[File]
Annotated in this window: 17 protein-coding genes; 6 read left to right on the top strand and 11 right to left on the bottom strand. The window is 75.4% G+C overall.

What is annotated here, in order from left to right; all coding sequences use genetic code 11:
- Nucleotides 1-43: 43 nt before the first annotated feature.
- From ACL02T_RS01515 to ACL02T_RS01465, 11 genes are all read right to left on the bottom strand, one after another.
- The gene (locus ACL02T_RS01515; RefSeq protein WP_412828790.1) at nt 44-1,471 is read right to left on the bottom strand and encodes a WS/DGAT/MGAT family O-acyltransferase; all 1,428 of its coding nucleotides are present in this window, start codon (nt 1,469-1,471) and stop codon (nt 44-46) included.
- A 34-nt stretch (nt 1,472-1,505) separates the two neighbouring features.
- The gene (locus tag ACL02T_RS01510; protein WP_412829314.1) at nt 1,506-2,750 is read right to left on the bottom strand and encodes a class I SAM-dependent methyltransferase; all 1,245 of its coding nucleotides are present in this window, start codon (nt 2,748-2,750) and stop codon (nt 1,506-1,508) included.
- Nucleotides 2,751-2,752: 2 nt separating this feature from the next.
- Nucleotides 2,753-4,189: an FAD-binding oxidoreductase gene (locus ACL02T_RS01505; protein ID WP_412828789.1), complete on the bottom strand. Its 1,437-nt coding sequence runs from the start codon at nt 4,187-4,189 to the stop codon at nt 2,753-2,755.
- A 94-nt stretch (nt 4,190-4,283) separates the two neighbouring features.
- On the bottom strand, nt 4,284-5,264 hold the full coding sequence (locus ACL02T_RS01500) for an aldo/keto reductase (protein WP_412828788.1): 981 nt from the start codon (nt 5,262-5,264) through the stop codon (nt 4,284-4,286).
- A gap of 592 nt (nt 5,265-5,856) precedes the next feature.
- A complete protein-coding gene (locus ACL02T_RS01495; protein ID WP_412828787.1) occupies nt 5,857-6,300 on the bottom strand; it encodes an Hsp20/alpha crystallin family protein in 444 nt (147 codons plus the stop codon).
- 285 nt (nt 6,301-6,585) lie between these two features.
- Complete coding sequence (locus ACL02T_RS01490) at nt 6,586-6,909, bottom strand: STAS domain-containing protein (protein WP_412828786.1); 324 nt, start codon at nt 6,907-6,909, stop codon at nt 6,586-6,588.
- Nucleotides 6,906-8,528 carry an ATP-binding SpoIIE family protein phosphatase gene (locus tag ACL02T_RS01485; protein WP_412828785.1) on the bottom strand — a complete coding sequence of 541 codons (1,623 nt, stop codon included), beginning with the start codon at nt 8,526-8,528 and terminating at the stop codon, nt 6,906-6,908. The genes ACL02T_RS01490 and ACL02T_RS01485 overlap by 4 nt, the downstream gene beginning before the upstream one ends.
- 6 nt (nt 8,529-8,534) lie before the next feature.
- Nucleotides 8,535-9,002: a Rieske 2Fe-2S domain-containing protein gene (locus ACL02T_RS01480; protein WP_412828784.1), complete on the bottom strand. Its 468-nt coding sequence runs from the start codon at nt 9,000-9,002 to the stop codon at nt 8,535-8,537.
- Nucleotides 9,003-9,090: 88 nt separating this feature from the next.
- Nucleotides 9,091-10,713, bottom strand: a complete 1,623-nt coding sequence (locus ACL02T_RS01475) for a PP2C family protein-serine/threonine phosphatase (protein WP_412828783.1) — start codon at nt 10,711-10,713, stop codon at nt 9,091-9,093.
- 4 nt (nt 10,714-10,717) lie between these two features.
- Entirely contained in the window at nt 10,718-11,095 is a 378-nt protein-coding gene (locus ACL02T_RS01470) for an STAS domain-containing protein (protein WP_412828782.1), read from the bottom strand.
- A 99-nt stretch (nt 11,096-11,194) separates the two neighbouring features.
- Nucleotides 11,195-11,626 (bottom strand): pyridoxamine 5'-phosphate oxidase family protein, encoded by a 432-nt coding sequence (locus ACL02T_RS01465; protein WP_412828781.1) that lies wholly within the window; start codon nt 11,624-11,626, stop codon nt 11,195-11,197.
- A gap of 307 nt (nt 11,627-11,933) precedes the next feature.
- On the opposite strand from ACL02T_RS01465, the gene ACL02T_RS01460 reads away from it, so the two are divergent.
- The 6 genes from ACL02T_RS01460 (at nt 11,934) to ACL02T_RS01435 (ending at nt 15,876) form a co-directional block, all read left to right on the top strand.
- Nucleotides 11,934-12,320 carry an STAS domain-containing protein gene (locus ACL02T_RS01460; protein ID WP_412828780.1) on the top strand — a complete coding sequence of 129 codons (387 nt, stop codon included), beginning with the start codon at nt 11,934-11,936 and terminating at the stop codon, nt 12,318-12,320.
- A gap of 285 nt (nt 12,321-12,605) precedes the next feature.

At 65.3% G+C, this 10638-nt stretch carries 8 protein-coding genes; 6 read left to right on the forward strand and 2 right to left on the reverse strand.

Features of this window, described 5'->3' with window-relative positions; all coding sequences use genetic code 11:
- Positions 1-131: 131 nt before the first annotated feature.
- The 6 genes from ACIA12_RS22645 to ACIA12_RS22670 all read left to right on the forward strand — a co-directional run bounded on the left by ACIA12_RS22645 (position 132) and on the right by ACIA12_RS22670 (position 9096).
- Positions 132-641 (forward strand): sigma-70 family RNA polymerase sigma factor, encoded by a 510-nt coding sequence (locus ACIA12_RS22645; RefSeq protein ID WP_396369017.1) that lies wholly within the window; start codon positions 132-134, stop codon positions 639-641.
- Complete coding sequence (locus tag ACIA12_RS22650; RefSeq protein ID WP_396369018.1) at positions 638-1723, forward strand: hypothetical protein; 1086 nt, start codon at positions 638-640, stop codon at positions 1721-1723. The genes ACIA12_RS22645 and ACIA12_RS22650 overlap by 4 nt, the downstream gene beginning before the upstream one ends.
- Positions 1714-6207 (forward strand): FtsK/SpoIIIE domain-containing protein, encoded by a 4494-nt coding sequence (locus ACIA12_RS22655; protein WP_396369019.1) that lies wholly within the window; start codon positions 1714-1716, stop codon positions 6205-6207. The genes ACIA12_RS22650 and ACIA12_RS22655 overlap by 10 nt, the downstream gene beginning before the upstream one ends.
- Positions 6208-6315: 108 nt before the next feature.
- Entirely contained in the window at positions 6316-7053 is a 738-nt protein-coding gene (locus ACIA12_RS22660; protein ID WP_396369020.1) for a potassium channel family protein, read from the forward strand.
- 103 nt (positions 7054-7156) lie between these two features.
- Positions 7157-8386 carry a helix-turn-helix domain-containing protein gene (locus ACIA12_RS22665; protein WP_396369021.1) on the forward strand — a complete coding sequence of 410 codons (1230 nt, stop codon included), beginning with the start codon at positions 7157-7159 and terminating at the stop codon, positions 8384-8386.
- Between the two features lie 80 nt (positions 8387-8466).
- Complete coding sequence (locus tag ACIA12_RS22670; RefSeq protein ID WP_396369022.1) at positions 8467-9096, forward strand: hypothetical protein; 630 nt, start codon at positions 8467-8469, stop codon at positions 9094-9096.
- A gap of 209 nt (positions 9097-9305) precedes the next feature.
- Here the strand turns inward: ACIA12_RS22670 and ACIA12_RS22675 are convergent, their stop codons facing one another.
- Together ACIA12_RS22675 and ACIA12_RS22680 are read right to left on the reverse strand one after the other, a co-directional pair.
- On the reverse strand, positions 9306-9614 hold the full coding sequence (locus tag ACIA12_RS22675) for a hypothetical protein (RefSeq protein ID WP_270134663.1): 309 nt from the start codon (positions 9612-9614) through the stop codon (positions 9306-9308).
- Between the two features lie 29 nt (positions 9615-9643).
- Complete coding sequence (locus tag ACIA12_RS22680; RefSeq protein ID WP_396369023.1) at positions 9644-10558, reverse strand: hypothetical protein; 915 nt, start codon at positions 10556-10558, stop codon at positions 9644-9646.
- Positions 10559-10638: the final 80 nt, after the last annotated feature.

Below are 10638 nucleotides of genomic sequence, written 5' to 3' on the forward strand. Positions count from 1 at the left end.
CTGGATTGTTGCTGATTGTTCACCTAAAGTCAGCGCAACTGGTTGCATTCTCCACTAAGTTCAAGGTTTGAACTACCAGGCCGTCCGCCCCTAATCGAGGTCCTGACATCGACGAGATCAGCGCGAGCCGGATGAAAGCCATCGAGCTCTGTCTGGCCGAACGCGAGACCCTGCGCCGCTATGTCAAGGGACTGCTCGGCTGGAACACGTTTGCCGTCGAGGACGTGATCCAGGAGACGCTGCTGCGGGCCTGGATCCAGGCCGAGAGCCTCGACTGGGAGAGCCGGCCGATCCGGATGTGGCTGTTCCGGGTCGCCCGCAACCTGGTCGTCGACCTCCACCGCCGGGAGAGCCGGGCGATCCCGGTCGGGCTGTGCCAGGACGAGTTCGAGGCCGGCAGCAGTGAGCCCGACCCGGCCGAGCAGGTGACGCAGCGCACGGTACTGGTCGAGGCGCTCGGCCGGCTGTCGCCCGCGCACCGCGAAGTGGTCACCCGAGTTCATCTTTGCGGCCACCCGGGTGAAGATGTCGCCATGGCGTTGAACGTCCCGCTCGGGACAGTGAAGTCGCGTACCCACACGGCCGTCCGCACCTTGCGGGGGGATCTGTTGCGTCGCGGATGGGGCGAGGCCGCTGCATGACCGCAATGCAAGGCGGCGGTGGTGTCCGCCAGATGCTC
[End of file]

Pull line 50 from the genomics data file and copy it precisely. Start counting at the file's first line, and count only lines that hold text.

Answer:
Below are 10638 nucleotides of genomic sequence, written 5' to 3' on the forward strand. Positions count from 1 at the left end.